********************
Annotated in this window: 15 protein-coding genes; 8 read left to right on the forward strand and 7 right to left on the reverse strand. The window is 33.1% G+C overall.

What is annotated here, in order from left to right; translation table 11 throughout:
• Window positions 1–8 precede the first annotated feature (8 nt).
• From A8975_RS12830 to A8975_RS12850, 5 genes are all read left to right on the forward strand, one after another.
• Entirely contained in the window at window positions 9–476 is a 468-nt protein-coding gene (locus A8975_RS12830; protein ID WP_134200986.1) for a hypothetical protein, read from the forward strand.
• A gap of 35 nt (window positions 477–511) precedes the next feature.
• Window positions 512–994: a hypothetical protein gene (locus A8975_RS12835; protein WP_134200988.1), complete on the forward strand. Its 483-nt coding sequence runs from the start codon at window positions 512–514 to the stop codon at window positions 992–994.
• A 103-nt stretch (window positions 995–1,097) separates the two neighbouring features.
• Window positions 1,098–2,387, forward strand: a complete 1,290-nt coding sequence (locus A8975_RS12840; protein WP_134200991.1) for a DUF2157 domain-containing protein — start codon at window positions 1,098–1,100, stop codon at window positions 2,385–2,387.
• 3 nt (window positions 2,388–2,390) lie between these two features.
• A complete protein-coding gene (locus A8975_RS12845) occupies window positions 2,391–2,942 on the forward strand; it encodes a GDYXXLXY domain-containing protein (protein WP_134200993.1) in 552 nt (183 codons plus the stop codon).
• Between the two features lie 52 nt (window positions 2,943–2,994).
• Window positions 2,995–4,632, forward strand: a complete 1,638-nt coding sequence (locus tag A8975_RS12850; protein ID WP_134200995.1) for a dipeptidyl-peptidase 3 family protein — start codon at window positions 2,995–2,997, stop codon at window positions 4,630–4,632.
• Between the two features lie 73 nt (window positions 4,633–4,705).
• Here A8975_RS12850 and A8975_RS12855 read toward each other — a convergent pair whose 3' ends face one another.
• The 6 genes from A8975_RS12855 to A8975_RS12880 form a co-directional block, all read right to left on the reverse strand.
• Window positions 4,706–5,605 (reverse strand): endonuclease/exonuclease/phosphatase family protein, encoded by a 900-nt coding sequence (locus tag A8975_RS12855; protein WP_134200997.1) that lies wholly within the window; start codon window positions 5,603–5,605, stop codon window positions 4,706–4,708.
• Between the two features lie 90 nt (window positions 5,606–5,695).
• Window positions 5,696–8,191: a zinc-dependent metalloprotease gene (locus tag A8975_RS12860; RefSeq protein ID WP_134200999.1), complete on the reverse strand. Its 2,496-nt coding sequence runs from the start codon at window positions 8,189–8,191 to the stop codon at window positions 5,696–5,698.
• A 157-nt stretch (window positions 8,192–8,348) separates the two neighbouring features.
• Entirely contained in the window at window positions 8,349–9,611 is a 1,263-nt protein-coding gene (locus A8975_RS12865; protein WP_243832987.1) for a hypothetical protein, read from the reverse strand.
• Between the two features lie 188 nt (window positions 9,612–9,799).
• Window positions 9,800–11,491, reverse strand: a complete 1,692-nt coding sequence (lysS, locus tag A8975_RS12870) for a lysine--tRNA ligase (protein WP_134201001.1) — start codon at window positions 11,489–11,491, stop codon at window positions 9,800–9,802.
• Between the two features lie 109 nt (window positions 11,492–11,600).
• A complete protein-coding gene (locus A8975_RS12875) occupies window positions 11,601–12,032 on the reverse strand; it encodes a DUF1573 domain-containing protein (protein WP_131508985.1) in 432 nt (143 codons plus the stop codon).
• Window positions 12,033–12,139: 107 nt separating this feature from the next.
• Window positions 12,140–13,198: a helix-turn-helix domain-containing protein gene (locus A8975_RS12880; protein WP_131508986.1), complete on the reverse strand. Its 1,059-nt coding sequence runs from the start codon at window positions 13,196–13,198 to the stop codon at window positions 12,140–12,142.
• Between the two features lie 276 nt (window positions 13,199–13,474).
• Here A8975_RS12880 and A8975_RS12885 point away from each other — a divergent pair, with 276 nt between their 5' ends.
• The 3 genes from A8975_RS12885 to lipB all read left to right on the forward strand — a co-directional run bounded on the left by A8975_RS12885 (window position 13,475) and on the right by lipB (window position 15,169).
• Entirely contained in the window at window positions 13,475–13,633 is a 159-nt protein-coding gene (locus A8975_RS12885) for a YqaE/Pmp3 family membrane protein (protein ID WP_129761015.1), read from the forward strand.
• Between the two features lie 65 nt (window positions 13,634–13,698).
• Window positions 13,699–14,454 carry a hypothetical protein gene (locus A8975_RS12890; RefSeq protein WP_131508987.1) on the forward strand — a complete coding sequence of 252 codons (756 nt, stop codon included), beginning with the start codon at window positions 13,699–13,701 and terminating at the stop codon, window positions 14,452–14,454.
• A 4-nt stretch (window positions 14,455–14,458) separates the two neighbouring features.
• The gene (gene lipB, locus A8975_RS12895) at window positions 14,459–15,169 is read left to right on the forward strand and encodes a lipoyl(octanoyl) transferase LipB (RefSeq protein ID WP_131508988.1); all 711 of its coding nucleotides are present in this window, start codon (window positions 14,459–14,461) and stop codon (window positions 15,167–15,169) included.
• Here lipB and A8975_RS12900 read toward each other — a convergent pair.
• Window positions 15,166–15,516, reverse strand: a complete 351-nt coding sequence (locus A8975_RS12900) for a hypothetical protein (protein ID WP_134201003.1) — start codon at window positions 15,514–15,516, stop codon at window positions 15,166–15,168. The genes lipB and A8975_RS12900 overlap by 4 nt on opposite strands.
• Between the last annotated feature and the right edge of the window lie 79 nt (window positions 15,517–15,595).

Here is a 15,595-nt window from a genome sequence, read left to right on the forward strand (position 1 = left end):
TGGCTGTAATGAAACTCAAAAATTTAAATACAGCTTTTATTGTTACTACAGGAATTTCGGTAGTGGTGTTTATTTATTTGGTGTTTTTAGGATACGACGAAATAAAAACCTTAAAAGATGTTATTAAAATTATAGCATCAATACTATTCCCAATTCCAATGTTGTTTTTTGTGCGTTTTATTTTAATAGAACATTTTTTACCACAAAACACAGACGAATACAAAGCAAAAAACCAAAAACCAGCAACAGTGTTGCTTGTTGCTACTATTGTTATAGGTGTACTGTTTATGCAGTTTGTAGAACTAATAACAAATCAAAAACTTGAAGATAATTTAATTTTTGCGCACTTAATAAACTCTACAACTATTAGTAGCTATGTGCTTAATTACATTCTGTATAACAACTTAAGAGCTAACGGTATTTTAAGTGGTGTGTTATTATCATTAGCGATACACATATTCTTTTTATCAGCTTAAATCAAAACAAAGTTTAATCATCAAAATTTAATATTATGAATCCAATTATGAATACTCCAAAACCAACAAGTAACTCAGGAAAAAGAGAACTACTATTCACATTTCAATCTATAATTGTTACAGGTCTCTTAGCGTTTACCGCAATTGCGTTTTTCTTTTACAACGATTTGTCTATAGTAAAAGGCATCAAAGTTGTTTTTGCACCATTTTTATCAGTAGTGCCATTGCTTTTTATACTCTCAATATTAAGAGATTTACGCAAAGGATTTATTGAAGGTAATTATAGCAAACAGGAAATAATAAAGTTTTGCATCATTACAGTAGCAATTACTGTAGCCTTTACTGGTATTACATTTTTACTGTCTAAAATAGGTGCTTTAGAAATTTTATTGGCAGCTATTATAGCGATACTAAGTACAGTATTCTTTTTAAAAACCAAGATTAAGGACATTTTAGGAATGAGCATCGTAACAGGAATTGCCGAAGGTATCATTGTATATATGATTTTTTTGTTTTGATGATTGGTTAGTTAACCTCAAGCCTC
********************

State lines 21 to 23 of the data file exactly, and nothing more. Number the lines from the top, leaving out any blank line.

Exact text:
• Entirely contained in the window at window positions 8,349–9,611 is a 1,263-nt protein-coding gene (locus A8975_RS12865; protein WP_243832987.1) for a hypothetical protein, read from the reverse strand.
• Between the two features lie 188 nt (window positions 9,612–9,799).
• Window positions 9,800–11,491, reverse strand: a complete 1,692-nt coding sequence (lysS, locus tag A8975_RS12870) for a lysine--tRNA ligase (protein WP_134201001.1) — start codon at window positions 11,489–11,491, stop codon at window positions 9,800–9,802.